What are we here for – Knowledge or Character?

in his NY Times column piece, entitled “Reading, Math, and Grit”, Joe Nocera writes about education and essentially asks us to consider education’s role in the formation of noncognitive skills (aka character).

please see : http://www.nytimes.com/2012/09/08/opinion/nocera-a-ray-of-hope-in-education.html?nl=todaysheadlines&emc=edit_th_20120908

This made me recall similar thoughts i had some lifetime ago. It made me muse again on what truly mattered and how education played into the service of what was valuable. To cut it to the quick, did i go to school to be smart or did i go to school to grow wise?

Knowledge skills or cognitive information and abilities are, I think, quite explicit and obvious as far as courses and curricula are concerned. Even when i was teaching architecture, much of the topical content in every class was at the level of appropriateness that questioning was not even considered. But a conversation with a professor from Education and the VP for Academic Affairs brought out the discussion of what the knowledge training was for? How do students learn their content and their skills, and then apply it towards something bigger than themselves? How do we instruct and empower them to define their own compass?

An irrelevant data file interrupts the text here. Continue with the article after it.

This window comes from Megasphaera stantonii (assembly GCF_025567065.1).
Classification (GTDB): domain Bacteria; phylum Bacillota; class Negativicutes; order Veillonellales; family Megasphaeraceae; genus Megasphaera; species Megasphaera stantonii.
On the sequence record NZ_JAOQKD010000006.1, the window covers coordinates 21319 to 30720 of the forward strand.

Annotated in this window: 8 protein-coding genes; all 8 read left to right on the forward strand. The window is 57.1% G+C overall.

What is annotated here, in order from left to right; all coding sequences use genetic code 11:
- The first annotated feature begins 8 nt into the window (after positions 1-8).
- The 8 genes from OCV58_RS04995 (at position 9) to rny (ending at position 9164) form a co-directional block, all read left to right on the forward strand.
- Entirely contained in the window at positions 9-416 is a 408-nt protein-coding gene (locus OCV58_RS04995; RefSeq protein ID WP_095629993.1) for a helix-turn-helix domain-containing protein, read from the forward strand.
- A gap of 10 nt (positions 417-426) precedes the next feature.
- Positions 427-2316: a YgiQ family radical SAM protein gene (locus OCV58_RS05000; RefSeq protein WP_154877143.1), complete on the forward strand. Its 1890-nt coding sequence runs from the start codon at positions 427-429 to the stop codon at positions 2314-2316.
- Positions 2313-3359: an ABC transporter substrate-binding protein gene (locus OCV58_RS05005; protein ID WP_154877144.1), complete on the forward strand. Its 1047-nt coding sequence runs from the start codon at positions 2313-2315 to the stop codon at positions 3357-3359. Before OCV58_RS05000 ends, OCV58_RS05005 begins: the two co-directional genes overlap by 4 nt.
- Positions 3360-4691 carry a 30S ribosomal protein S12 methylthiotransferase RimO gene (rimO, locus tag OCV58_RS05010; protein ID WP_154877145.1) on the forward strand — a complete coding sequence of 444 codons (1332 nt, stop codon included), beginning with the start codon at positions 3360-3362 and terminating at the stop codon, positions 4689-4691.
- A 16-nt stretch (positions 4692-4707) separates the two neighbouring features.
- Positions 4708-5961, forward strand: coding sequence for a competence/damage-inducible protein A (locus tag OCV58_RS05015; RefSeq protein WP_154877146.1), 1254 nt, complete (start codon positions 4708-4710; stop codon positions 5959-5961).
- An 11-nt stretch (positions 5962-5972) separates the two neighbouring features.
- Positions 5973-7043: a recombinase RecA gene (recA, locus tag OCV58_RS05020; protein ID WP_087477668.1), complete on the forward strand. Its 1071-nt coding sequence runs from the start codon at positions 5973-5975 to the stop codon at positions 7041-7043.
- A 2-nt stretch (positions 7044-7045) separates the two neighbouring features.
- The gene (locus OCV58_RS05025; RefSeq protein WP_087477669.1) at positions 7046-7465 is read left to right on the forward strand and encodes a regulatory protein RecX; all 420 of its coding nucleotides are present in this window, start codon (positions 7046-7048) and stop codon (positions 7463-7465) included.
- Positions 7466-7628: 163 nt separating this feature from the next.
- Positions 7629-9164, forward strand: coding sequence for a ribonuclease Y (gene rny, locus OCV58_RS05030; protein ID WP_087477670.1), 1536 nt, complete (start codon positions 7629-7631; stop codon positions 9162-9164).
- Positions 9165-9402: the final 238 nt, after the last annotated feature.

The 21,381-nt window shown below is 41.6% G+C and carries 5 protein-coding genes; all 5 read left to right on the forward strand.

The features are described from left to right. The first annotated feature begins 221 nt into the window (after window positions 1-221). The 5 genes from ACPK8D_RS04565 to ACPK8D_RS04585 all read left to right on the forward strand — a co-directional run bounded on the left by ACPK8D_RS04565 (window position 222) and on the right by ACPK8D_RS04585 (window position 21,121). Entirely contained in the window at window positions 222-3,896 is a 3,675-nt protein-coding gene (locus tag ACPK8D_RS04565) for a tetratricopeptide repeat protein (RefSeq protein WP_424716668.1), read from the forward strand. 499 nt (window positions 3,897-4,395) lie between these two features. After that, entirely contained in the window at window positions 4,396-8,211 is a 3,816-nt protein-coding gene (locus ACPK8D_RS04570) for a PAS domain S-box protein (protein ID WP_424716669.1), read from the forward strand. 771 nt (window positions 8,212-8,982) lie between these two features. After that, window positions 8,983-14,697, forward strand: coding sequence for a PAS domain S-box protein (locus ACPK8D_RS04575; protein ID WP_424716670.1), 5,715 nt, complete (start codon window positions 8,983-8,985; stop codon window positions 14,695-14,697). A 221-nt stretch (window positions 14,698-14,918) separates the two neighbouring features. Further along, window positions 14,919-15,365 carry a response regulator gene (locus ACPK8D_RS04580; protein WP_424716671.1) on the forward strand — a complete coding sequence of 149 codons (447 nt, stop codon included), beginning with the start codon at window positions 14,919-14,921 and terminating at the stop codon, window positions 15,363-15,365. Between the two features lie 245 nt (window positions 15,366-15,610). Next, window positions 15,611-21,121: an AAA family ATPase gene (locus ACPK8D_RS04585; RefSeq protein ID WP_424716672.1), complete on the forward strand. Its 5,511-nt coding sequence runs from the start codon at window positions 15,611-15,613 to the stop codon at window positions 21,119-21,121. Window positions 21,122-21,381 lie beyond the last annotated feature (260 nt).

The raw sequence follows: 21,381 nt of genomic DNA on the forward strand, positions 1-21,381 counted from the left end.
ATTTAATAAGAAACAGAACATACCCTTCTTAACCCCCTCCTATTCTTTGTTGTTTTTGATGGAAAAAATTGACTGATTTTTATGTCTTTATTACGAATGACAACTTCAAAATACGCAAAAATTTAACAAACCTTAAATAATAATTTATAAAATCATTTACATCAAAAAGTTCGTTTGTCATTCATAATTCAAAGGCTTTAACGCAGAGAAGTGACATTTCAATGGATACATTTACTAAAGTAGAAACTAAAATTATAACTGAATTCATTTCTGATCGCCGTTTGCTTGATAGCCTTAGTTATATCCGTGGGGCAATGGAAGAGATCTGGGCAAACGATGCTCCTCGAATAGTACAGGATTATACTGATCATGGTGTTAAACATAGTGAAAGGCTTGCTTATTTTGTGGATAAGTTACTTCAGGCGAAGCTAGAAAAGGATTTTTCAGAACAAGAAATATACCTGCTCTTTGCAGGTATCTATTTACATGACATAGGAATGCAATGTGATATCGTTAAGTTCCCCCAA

I remember being taught an adage of how the smart man knew to listen to only half of what he hears, while the wise man knew which half to listen to. Steering interpretation of that to expand beyond self-interest, how do we integrate a sense of professionalism, a degree of selflessness, an ethic of community engagement into our conduct, our pedagogy, and our curricula?

Molding a response and sculpting out an approach to this question would assuredly influence our actions and reveal what Nocera termed as grit.


~ by bdytoc on September 8, 2012.

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